January 9, 2014
As an American living in South Korea, it is exciting to find western food. The drawback is that it is not exactly the same. It’s Korea’s version of western food. I tried a hamburger once and haven’t again since, because I gagged. I went to Europe for a week in 2006, and when I ordered water at a restaurant, they always asked if I wanted it carbonated. Here in South Korea, when you order a pizza, they ask of you want it topped with corn. Unless they don’t know English, in which case, they will just assume that’s what you want. Some places also assume you want your hot-dog dressed with corn.
I ordered a cheese pizza from Pizza School recently, and I forgot to say no corn. So of course, I got home, and opened the box to discover a pizza riddled with corn. I tried to remove every kernel, which resulted in a cold pizza and red sauce under my fingernails. I couldn’t remove every kernel, because some were hidden beneath the surface, appearing to be nothing more than an air-bubble.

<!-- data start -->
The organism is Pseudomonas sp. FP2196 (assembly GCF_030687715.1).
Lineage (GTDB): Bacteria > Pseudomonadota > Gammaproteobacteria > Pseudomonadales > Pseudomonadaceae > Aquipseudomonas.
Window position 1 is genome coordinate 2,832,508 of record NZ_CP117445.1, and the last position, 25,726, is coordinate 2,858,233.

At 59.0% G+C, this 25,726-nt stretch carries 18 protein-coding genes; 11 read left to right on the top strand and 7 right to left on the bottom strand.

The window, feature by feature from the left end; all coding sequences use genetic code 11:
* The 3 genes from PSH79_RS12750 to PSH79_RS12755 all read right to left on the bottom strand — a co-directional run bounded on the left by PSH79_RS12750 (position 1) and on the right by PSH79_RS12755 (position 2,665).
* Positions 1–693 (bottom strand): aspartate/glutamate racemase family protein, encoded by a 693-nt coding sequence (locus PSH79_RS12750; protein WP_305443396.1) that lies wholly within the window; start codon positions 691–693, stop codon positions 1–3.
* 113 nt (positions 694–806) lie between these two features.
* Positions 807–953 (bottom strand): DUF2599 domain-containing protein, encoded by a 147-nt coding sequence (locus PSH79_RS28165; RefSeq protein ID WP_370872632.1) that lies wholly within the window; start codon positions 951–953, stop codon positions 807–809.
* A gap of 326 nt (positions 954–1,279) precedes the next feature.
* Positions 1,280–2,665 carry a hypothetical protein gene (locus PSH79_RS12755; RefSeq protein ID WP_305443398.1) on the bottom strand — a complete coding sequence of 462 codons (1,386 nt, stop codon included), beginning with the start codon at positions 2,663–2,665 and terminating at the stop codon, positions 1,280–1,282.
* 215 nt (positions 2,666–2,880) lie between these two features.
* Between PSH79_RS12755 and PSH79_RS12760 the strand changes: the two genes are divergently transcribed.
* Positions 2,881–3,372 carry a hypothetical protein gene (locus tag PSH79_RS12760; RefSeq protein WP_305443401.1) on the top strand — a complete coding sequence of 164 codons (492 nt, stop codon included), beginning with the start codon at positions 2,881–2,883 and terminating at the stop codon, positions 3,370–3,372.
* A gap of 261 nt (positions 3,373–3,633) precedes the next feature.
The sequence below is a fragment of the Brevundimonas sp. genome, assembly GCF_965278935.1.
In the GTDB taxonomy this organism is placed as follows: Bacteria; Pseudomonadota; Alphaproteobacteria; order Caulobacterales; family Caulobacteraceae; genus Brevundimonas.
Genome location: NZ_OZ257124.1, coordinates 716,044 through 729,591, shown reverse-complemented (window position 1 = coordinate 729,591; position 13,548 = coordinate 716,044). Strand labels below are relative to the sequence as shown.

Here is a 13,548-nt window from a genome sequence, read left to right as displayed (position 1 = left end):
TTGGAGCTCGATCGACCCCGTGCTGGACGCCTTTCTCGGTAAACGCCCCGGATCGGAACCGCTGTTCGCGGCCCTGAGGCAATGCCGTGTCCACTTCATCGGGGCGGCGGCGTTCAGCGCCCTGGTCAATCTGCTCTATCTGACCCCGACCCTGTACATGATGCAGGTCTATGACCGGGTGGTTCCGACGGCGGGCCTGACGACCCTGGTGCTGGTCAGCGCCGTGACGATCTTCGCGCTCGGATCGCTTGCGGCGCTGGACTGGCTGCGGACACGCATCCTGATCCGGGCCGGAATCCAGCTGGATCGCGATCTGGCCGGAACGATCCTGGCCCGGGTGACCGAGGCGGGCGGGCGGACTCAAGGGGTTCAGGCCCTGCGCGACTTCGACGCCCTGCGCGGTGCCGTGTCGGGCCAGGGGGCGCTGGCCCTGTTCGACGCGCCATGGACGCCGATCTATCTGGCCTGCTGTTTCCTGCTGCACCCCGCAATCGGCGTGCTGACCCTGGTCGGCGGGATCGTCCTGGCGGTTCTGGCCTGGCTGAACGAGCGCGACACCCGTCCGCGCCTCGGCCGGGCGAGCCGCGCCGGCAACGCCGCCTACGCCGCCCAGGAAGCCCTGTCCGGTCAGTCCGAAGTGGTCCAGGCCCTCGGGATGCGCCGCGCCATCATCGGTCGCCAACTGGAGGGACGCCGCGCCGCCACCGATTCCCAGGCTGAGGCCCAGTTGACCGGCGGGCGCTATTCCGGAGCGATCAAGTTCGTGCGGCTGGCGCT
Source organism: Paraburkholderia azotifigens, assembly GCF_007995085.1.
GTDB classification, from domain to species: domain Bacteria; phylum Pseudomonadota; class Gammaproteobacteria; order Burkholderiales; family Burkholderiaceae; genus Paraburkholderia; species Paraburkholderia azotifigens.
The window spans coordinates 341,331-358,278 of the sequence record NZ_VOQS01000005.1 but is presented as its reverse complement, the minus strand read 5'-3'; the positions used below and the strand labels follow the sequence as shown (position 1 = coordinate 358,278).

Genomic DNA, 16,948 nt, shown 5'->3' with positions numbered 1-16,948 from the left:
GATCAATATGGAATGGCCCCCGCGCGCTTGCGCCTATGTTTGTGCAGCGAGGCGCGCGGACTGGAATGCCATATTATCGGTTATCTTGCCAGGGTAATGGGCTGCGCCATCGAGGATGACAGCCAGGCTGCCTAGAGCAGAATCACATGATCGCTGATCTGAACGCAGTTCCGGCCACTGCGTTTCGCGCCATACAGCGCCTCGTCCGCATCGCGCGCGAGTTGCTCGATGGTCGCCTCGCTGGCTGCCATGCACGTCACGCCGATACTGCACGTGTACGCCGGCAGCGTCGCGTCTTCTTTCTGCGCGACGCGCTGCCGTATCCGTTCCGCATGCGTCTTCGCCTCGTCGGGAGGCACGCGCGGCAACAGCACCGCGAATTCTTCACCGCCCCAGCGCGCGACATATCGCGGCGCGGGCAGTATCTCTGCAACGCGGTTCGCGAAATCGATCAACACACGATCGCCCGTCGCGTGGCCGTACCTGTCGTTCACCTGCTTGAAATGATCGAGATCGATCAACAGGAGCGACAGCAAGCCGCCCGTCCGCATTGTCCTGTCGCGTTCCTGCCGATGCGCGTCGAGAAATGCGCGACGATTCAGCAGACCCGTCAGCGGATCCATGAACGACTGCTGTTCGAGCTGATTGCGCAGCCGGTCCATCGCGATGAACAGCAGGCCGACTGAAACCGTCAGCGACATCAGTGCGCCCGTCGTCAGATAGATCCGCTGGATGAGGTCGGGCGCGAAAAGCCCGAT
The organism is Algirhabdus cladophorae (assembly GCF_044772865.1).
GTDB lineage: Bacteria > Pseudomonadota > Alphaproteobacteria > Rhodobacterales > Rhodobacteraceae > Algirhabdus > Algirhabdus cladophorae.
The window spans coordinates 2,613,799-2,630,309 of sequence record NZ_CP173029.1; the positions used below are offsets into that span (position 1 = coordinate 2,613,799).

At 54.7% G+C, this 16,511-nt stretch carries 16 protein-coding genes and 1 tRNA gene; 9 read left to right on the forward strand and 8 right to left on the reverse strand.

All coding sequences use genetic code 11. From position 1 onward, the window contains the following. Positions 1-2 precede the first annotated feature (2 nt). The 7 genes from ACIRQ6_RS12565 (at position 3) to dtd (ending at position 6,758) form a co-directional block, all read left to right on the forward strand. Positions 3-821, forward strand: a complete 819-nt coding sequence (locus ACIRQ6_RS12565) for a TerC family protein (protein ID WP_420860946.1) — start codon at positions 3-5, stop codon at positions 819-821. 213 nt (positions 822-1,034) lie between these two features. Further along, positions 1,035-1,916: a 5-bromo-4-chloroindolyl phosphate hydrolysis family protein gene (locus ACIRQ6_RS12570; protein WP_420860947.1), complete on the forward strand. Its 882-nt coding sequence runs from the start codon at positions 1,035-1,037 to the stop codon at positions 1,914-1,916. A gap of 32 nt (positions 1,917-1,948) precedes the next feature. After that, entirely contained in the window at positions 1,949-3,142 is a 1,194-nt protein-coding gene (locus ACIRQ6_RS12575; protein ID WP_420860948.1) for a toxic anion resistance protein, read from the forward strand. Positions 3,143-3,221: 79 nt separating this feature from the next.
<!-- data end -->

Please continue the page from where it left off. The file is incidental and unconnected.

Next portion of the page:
For a few weeks I suffered with something similar in the big toe of my right foot. For the first time in my life, I developed a corn. I have no idea how I got it. I didn’t even know it was a corn until I went to the doctor. Nothing about it resembled corn. I knew it wasn’t a blister, even though that would have made sense considering that I walk to and from work every day. It just looked like a lump under the surface of the skin. It was round and white.
I was prescribed medication for two days, and returned to the walk-in clinic to have it removed. The procedure was fast and simple. I lied face-down on a bed. The doctor injected the corn with an anesthetic. Simply touching it was painful. Shoving a needle into it made me scream. But thanks to the anesthetic, I didn’t feel him saw it off with a razor.
The doctor then said he would see me in two days. When I asked why, he said, “Dressing.”
First visit: 2,000 Won.
Medication: 5,000 Won.
Surgery: 11,000 Won.
Cleaning: 4,300 Won